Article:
Research Paper

Smaller but not Secondary: Evidence of Rodents in Archaeological Context in India

Authors: Vijay Sathe

Year: 2017, Volume: 8, Page/Article: 1, DOI:

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The small site archaeology has a remarkable potential to contribute on many greater issues in archaeological studies. Similarly, micro dimensional data of any category should prove to be of great importance if studied judiciously. The present paper intends to point out this very fact with a special reference to skeletal remains of micromammals in the category of rodents as a special case. This topic has been specifically undertaken because it is largely observed that such skeletal material tends to be overlooked and sometimes even totally discarded as of no archaeological significance.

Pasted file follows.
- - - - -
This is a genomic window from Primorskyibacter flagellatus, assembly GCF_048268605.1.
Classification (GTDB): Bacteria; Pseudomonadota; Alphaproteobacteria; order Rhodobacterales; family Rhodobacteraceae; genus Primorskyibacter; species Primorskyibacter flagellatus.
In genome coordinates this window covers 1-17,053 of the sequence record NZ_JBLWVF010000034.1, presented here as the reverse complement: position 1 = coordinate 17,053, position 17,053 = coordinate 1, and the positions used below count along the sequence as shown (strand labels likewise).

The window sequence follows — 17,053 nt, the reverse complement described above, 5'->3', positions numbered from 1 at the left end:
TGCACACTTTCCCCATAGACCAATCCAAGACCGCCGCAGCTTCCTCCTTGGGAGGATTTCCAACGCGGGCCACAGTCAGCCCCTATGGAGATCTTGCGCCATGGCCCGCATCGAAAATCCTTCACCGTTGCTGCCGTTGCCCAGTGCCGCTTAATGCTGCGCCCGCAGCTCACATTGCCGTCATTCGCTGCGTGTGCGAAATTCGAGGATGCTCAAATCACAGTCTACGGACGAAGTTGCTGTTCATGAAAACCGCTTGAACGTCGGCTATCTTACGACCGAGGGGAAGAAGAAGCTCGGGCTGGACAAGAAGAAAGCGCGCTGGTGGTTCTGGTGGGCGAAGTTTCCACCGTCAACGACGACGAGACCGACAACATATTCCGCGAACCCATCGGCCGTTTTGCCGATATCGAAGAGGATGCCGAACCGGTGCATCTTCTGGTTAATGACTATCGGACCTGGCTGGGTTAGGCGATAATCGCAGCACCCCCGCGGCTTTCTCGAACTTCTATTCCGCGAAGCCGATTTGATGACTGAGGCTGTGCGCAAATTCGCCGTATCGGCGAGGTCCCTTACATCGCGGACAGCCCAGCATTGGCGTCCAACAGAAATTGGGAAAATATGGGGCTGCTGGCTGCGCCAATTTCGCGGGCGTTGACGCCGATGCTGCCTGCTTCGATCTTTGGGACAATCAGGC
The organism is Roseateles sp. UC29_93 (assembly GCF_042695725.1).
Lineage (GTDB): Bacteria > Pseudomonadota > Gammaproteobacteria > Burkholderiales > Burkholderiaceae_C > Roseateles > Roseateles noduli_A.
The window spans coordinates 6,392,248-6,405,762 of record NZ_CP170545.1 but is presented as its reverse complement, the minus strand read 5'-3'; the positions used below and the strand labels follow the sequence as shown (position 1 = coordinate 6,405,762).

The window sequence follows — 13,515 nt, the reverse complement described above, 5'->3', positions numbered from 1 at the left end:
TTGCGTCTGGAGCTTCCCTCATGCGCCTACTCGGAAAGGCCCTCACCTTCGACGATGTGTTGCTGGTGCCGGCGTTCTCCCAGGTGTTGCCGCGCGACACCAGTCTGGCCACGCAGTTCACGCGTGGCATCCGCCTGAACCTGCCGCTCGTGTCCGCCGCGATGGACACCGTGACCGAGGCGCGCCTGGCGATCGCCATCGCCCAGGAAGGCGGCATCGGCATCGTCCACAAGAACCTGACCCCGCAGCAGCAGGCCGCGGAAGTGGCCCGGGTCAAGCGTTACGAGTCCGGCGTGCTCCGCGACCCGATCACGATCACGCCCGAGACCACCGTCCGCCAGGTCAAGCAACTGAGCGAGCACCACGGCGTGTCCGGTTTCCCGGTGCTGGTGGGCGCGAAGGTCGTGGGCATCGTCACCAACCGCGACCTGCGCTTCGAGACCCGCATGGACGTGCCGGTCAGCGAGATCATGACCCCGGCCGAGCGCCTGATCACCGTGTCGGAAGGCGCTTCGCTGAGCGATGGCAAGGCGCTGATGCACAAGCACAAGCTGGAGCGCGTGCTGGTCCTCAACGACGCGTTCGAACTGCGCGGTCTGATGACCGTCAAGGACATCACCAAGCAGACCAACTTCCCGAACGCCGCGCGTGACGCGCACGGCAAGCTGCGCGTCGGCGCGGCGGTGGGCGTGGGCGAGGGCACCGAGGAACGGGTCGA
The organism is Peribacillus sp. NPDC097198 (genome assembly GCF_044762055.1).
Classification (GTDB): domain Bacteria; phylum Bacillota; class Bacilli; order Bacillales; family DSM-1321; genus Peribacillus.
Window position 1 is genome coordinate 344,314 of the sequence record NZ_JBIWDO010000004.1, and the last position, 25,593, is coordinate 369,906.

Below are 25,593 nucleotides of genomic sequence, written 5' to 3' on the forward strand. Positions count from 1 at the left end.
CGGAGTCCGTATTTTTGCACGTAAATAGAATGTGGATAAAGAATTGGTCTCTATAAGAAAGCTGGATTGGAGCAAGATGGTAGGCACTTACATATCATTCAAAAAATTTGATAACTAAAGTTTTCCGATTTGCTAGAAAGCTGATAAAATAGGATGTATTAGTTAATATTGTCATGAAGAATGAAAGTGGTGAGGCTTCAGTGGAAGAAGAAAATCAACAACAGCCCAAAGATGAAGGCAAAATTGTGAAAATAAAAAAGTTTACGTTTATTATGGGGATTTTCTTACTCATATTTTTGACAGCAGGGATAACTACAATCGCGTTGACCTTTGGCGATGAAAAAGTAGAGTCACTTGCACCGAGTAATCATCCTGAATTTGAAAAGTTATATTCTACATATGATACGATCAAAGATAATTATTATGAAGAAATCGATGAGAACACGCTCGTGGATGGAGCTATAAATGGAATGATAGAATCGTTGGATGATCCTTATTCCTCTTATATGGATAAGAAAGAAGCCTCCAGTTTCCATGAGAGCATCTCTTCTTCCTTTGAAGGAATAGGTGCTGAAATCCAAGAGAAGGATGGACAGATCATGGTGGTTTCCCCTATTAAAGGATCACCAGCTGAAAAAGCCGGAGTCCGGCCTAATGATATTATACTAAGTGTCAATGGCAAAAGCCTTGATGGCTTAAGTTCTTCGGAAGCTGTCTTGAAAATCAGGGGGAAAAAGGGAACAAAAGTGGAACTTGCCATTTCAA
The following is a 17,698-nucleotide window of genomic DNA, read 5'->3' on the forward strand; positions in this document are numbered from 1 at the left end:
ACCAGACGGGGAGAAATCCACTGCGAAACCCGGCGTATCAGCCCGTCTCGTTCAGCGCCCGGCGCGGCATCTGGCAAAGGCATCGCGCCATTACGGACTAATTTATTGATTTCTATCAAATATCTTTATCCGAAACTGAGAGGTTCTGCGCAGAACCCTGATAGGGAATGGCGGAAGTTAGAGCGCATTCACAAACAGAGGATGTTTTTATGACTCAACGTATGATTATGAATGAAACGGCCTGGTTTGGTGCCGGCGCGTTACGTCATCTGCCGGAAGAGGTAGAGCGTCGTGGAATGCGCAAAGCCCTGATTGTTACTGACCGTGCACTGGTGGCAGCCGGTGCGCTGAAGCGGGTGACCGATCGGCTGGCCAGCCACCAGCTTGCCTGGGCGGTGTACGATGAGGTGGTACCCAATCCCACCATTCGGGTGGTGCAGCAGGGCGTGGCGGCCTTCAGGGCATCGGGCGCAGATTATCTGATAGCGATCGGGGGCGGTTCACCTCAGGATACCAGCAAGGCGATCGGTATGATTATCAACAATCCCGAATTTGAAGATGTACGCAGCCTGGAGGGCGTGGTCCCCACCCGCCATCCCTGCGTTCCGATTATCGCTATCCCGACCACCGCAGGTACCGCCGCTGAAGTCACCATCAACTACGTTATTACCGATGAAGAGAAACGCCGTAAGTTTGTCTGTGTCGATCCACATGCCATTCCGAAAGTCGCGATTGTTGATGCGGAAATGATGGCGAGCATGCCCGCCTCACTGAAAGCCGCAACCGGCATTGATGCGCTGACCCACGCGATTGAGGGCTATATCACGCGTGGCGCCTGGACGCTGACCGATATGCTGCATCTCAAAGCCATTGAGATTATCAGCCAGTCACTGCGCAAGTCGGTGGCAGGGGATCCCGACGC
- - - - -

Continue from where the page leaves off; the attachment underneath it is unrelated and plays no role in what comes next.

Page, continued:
Rats and mice (muroids, Order: Rodentia) are one of the world’s ubiquitous small rodents whose antiquity in India goes back to the Tertiary period. Its skeletal remains have been reported from several archaeological sites in India with temporal range of about 20 ka. Rodents have the potential to provide palaeoenvironmental information not attainable from other animal groups. The fact is well appreciated in palaeoentology but unfortunately remains to be confronted in archaeological context so far. The present paper ventures to ponder upon the possibilities of palaeoenvironmental interpretations of rodent fauna in archaeological record. A sizable assemblage of microvertebrates excavated from an Early Historic site of Kopia, Dist. Sant Kabirnagar (Uttar Pradesh state of India) offers a case study of microfaunal interpretations. Evidence of muroid’s contribution to the diet of ancient human population is discussed with reference to several existing hunting gathering communities practicing small game and the Musehars, aborigines living in the interiors of Gangetic plains. It provides a ready database for the dietary inferences with regard to the rodent fauna that are interpreted from archaeological perspective. The paper demonstrates multifold implications of evidence of rats and mice in archaeololgical record that have significant bearing on the ecology, subsistence and behavioural archaeology.